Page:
WWII aircraft salvaging

During the Second World War more than 5500 planes crashed on Dutch territory. Most of the wrecks can still be found in the Dutch subsurface. Approximately 400 of these airplane wrecks probably still contain human remains of the crew members. During the salvage operation, in addition to the remains and personal belongings of the crew, heavy explosives (aerial bombs), on-board weapons and harmful substances may also be found.

Why T&A Survey for WWII aircraft salvaging?    

  • Geophysicists, environmental specialist, UXO experts, historians and archaeologists work together under the same roof,  
  • Our specialists ensure a safe and efficient execution of the salvage operation.    
  • T&A owns all the necessary geophysical detection techniques.    
  • Recent experience with the successful salvaging operations of a Lancaster and two Short Sterlings.    
  • Experienced in guided tours, presentations and workshops.


Thorough preparation is a prerequisite for a smooth and structured and cost-effective arcraft salvaging operation. The Role of T & A Survey consists of:

  1. Conducting an environmental investigation, which shows whether soil remediation should be taken into account.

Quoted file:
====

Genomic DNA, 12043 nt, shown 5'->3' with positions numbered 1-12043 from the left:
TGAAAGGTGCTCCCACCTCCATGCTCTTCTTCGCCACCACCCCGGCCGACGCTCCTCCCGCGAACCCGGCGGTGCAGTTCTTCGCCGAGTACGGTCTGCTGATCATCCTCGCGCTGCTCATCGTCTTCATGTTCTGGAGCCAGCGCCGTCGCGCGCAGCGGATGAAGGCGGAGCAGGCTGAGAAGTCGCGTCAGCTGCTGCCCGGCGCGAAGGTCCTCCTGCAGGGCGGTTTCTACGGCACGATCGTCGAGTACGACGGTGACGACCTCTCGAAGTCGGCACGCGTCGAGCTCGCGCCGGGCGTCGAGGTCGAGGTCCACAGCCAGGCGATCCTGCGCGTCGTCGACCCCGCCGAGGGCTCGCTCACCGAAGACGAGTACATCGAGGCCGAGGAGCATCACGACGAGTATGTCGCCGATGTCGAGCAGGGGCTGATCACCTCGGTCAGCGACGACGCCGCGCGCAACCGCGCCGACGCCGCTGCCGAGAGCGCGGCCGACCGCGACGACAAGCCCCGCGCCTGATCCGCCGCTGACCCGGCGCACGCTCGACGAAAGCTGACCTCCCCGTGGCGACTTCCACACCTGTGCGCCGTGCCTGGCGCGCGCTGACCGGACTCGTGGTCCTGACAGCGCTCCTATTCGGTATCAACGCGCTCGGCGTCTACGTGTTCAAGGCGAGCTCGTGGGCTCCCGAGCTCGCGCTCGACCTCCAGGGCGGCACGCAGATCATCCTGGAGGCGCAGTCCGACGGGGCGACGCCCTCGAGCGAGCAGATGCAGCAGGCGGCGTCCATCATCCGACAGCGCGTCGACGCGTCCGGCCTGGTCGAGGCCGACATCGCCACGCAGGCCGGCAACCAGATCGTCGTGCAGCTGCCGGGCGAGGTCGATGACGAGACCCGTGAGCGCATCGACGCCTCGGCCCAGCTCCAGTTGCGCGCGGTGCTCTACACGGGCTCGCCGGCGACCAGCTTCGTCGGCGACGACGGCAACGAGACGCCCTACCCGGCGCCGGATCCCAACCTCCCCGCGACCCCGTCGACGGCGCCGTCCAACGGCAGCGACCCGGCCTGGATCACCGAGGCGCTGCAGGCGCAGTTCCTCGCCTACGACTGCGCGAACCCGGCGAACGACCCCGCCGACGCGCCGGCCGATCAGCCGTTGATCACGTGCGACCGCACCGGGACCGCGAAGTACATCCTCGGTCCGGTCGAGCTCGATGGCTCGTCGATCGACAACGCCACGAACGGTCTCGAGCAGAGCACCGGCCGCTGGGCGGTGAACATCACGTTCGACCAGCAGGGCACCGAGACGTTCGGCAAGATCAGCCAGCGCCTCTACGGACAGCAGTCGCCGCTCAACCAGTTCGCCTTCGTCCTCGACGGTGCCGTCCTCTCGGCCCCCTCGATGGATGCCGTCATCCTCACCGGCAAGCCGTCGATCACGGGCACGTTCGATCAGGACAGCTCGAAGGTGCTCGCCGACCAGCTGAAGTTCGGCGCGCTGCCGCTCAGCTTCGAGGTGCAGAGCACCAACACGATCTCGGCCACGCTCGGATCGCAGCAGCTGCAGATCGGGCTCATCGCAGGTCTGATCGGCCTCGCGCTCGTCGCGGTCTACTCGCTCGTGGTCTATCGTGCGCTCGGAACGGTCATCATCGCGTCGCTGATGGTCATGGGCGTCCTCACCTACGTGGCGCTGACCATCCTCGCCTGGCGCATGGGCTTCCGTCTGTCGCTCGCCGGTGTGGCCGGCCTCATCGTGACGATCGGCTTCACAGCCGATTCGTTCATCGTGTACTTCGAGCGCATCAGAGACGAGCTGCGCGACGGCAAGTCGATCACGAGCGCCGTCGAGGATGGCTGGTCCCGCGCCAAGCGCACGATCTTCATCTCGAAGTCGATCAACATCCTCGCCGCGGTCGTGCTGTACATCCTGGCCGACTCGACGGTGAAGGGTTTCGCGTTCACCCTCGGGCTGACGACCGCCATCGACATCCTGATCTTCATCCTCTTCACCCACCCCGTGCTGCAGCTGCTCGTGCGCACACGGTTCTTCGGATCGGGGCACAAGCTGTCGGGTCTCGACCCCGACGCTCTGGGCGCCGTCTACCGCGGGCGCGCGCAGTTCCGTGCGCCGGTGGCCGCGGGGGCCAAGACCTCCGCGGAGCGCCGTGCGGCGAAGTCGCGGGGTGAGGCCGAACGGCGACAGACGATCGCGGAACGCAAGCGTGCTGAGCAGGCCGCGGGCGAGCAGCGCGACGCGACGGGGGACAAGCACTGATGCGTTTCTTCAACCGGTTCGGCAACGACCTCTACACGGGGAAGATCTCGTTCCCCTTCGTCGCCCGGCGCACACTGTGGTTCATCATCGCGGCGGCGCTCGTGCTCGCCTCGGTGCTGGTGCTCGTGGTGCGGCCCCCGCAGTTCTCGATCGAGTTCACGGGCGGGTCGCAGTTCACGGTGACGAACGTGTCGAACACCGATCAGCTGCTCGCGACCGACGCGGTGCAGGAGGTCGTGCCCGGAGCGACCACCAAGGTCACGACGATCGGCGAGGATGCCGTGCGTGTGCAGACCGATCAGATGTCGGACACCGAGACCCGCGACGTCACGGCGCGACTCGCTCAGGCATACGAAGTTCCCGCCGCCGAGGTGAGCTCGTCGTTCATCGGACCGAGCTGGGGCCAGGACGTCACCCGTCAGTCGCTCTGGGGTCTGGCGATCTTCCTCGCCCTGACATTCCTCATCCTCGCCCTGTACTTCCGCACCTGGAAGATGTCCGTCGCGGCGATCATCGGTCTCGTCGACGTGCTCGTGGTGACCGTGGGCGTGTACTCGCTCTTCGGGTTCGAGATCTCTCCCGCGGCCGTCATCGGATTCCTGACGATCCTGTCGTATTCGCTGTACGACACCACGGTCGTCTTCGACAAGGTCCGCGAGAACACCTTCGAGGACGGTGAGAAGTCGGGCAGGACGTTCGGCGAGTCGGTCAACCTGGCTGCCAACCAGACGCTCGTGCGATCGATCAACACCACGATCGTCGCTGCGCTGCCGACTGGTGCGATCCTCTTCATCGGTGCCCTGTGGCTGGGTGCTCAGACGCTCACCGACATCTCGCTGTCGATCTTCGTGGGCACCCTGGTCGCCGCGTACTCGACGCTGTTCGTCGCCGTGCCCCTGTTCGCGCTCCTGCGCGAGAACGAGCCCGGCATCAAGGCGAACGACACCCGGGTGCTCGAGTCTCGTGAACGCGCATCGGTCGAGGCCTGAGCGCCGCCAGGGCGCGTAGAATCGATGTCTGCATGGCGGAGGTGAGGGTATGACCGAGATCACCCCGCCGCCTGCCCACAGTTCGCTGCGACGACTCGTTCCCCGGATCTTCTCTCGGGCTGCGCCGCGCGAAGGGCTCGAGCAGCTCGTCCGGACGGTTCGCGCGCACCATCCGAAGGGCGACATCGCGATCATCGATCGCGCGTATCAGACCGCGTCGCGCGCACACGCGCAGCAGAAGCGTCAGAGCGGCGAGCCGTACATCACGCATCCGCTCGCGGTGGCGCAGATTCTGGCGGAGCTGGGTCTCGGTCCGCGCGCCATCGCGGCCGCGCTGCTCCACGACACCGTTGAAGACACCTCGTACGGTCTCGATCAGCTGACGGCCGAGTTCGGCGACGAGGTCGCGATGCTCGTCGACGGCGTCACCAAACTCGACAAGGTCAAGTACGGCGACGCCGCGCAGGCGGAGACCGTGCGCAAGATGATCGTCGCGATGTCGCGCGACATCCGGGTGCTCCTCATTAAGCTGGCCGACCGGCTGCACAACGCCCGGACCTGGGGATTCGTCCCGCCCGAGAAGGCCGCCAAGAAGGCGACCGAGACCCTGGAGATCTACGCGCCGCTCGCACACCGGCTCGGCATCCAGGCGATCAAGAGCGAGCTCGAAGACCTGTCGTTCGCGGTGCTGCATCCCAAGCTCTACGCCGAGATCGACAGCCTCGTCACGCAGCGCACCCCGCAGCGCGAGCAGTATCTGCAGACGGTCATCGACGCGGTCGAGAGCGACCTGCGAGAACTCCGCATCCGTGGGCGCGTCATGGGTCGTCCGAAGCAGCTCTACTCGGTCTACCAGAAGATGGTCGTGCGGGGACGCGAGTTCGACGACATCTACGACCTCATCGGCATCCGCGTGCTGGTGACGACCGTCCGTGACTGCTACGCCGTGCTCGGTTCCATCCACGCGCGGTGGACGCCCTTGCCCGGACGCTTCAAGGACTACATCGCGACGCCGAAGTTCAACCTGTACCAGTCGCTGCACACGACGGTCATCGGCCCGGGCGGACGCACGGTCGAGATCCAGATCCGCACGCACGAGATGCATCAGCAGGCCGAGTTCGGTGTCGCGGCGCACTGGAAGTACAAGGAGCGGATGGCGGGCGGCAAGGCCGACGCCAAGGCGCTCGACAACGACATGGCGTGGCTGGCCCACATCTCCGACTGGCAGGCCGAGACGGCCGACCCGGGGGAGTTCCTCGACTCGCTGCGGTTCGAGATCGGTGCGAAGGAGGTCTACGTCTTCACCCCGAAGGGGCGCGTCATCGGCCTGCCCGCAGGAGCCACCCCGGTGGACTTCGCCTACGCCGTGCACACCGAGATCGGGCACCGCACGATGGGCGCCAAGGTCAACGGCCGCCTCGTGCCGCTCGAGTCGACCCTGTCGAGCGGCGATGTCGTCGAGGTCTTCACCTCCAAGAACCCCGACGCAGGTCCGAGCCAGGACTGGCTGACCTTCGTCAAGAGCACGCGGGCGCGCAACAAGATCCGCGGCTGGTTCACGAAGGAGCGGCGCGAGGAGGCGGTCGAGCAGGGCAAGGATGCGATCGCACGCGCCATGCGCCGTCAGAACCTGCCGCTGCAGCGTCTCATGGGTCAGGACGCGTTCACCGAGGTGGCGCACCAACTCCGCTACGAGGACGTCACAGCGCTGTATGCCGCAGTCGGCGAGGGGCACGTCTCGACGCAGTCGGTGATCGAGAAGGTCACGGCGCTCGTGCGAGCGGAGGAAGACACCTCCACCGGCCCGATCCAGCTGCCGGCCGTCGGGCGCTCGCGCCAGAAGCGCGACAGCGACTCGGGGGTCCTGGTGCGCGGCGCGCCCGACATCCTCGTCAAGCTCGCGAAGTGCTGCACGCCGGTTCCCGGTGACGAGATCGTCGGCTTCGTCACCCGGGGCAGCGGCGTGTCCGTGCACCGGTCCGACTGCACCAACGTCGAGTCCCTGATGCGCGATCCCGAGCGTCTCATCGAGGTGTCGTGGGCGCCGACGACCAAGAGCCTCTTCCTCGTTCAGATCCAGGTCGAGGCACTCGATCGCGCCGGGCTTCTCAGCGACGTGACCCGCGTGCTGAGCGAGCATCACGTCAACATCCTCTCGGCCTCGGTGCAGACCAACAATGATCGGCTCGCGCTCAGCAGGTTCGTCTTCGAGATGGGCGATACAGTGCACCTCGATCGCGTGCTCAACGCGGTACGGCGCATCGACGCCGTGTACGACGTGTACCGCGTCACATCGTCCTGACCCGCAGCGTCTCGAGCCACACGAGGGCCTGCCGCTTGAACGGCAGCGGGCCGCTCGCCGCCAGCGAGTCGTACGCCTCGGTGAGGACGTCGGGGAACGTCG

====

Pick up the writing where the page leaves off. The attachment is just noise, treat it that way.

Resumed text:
2. Drafting of an archaeological plan.    
  3. Performing a geotechnical investigation to determine the exact location and depth of the the aircraft parts.
  4. Drafting a plan of action based on the research results. Location-specific factors, such as the soil structure and expected depth of the airplane wreck play an important role.

Salvaging operation

After approval by all relevant authorities, the plan of action will be implemented and the actual salvaging operation can start. T&A Survey performs a layer-by-layer detection and approach with support of civil engineering equipment. There might also be an archaeological investigation. The salvaging operations are carried out accoding to strict rules and legislation due to the the possible presence of UXO.